Elliot's motion seeks in camera review of the grand jury minutes followed by dismissal of the indictment because of insufficient evidence before the grand jury and erroneous legal instructions. As amplified during oral argument, the assumptions for his argument are essentially as follows: the indictment charges a cocaine conspiracy, but fails to identify a specific person with whom Elliot conspired; the narcotics transaction which served as the underlying predicate for the conspiracy charge was between Elliot and an undercover police officer; a defendant cannot be legally convicted of conspiring with a police officer alone or with one who is in a buyer-seller relationship with the defendant; and therefore, the evidence before the grand jury was insufficient, the legal instructions must have been invalid, and the court should review the grand jury minutes to verify these assumptions. Legally and factually, Elliot's logic is erroneous.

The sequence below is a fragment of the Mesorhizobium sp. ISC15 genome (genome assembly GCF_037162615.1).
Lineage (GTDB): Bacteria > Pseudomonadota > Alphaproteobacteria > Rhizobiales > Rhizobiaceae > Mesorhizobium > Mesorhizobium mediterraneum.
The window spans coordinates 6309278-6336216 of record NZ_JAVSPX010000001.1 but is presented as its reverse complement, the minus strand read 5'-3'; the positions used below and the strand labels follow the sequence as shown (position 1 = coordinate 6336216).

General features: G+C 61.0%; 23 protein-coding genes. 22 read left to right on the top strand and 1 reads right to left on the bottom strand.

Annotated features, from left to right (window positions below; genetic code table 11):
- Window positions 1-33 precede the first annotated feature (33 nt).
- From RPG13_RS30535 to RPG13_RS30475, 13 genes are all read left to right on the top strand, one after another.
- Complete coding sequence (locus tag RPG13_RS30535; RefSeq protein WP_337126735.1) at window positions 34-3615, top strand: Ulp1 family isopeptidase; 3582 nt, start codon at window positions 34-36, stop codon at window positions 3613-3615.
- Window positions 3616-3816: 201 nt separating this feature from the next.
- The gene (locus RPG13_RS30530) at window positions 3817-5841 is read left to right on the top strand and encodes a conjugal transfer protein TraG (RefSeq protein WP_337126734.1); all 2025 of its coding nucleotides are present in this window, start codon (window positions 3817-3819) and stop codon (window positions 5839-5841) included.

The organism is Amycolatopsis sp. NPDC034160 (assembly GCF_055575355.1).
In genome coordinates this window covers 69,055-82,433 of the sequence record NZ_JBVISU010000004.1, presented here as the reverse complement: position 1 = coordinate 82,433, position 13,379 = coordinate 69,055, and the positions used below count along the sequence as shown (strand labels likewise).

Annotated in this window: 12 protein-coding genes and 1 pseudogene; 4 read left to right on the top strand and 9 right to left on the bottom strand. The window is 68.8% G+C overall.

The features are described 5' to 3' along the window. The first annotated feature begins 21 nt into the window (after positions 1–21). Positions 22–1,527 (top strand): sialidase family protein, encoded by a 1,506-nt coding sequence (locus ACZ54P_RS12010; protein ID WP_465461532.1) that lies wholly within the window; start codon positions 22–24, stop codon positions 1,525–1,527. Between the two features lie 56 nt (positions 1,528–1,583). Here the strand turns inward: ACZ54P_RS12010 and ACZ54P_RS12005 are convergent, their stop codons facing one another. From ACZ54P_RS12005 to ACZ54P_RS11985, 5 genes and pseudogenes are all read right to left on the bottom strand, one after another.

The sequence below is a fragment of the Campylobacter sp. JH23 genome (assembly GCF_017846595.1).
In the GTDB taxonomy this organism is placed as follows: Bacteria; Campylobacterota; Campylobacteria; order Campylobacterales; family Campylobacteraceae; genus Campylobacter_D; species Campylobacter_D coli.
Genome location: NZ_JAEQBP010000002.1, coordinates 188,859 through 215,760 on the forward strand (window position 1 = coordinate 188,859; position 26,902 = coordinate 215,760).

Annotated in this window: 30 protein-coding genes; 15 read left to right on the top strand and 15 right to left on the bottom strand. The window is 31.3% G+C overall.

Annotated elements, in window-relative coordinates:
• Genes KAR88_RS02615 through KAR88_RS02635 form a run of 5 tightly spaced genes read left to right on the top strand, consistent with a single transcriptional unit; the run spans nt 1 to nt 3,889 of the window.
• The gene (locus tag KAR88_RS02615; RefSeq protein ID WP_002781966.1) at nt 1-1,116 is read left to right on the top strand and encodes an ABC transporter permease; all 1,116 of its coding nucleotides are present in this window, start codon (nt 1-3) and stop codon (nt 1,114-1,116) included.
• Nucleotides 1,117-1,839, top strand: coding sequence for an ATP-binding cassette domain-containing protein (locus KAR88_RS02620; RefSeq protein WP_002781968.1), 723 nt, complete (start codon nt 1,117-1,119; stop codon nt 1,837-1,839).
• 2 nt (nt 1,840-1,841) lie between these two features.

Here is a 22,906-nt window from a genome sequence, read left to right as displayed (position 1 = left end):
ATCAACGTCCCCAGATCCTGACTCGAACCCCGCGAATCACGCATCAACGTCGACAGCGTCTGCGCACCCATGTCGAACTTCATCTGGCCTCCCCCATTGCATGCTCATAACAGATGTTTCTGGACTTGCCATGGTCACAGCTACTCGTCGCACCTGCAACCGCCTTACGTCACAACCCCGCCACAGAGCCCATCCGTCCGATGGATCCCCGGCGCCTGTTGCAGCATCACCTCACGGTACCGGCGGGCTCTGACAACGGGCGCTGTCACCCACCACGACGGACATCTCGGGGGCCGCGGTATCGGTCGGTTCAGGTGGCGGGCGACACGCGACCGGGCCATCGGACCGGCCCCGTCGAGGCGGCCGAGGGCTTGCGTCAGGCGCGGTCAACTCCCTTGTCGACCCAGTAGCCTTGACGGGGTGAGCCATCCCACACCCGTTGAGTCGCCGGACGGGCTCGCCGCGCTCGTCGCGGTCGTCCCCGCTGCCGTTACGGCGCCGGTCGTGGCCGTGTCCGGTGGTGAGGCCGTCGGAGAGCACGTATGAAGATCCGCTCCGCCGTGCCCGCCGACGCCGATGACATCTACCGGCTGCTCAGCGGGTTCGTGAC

The indictment charges that Elliot and others conspired to distribute cocaine. As he argues, the indictment does not identify the others, but as he fails to point out, neither does it identify an undercover police officer or one in a buyer-seller relationship as one of the "others." The government's response asserts that Elliot told the undercover police officer that he and his associates could purchase fifty kilograms of cocaine which they could distribute in two weeks. See Government Resp., Dkt. No. 11.

  It is axiomatic that an indictment returned by a legally constituted and unbiased grand jury is valid on its face, and is enough to call for a trial of the charge on the merits. United States v. Williams, 504 U.S. 36, 54 (1992); United States v. Bank of Nova Scotia, 487 U.S. 250, 261 (1988); Costello v. United States, 350 U.S. 359, 409, reh. denied, 351 U.S. 904 (1956); United States v. Torres, 901 F.2d 205, 232 (2d Cir. 1990). In fact, grand jury proceedings are presumed lawful and regular. Torres, 901 F.2d at 232 (citing Hamling v. United States, 418 U.S. 87, 139 n. 23 (1974)).